a Schematic illustration of the bionanorobots manoeuvering inside the blood vessel. b Bionanorobot's drug delivery to the tumor cell through attachment on the cell surface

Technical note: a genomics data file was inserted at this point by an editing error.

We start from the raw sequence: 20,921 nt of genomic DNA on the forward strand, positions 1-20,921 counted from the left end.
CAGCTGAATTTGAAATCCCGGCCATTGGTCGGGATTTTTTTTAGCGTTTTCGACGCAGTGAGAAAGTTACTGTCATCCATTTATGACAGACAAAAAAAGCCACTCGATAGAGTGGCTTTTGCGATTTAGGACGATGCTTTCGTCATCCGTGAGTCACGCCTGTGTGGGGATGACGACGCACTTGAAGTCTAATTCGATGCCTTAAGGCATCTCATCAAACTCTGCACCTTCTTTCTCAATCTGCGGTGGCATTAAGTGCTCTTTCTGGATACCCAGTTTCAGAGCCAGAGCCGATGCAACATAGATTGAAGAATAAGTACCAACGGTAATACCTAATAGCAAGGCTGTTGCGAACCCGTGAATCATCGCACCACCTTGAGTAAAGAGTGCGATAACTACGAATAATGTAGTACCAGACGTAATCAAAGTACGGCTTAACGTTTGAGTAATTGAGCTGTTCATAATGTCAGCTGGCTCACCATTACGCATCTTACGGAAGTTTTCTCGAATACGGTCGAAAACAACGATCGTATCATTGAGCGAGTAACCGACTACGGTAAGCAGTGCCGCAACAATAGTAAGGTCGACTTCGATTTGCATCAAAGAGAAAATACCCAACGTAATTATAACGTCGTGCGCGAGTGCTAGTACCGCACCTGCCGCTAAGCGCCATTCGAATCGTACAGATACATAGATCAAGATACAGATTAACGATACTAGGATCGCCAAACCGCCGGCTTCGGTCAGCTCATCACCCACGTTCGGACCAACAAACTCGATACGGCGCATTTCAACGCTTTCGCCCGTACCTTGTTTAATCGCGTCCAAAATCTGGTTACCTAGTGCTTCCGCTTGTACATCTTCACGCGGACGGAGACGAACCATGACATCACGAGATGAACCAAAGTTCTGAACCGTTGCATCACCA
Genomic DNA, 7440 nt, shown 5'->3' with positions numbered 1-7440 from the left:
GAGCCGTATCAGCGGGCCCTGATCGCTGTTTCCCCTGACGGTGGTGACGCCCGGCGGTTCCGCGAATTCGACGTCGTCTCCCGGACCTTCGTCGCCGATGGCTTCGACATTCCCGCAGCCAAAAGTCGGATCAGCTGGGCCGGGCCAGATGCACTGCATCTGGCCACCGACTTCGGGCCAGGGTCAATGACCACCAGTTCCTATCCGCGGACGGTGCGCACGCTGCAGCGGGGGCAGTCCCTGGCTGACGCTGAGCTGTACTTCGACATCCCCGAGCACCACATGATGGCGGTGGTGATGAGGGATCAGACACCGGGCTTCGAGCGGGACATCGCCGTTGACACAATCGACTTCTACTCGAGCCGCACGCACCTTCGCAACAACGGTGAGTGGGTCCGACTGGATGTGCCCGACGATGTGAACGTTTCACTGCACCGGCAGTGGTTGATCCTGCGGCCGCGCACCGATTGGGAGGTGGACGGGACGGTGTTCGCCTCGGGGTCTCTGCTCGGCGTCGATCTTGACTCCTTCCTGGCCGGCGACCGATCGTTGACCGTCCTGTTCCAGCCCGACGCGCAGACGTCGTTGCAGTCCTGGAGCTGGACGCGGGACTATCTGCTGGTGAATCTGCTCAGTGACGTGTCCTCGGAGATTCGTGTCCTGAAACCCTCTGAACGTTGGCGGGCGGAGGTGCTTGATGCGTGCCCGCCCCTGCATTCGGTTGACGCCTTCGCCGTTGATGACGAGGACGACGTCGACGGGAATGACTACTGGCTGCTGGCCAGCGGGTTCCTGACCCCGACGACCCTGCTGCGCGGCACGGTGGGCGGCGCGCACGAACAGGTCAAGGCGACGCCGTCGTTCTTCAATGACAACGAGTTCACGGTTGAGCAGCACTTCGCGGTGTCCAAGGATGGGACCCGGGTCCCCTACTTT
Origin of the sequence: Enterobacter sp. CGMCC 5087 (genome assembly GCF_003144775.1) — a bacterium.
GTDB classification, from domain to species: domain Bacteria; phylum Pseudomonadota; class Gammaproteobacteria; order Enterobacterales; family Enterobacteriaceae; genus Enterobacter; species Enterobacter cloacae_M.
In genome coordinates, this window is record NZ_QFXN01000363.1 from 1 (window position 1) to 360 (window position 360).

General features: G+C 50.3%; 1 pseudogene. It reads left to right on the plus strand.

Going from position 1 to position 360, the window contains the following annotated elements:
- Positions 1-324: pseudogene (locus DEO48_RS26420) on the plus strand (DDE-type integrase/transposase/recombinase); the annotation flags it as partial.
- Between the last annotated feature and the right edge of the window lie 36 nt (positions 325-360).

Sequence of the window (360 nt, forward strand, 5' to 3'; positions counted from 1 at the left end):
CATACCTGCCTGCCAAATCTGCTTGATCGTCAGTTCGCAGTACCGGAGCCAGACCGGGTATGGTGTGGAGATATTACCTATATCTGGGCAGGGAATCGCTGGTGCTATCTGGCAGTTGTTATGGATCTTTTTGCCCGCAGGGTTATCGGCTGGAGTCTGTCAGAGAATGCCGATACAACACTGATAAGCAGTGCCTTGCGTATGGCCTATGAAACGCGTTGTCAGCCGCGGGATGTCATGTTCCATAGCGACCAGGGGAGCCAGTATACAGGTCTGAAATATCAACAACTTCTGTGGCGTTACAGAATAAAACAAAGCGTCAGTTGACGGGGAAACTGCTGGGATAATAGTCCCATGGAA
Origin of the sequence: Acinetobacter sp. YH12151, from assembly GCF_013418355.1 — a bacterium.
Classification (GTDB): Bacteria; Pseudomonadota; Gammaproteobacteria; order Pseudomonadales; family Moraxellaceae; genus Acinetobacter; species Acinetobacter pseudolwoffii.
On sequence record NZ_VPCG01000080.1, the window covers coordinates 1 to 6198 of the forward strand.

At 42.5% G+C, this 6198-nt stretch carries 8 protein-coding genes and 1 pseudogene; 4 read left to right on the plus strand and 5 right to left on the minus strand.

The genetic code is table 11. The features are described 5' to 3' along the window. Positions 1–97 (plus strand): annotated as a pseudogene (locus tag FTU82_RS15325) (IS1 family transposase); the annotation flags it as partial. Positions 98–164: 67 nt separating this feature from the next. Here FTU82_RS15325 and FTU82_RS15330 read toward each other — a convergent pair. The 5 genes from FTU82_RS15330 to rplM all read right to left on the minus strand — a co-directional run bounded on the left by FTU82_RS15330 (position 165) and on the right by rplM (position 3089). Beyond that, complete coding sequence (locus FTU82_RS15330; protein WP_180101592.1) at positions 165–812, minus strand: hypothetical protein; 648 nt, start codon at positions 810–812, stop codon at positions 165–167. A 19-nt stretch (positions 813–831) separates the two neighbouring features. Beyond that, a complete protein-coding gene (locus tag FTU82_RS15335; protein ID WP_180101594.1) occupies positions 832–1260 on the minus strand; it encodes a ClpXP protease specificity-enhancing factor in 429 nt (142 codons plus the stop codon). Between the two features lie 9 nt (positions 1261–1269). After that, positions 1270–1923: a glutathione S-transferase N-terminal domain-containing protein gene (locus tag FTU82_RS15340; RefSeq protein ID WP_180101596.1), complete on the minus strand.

Cells and tissues in the human body give off measurable electromagnetic impulses. Both cancer and normal cells possess the ability to utilize electromagnetic fields. The structure, size, and the metabolic profiles of cancer cells do not allow utilizing the electrical property in the same fashion as normal cells. The electrical potential of the cell membrane of cancer cells is lower with disrupted electrical connections than the healthy cells (Gonzalez et al. 2012). Frohlich's theory of coherent excitation (Frohlich 1983) and the change in the generation of endogenous electromagnetic field caused due to the vibrations in electrical polar structures (Pokorny et al. 2008) surrounding the cells hypothesize that magnetic property could be effectively used as a method for discriminating between normal tissue and malignant tumors. Bionanorobots can be designed to detect the difference in the electromagnetic field between the cancer and healthy cells. As per the law of magnetic force, the nearby healthy cell may attract the nanorobot compared to a distant cancer cell which might result in a false call. Hence, magnetic property alone cannot be used by the bionanorobot for identifying cancerous cells. When the magnetism and temperature-determined thresholds are exceeded, the bionanorobot will attach to the cell and take a pH (chemical signature) reading. The pH of human blood (Waugh and Grant 2004) is slightly alkaline, ranging from 7.35 to 7.45. As the tumor cell population grows, the oxygen in the surrounding tissue is used up. As anaerobic conditions develop, lactic acid begins to build up as a by-product of the hydrolysis of ATP. This may effectively lower the pH value, and therefore, the pH of the area surrounding the cell can be used for identifying tumors. Hence, an integrated approach of incorporating temperature measurement along with magnetic and chemical (protein expressions or pH) sensing will be an ideal method for the bionanorobots for effective diagnosis of malignant tumors.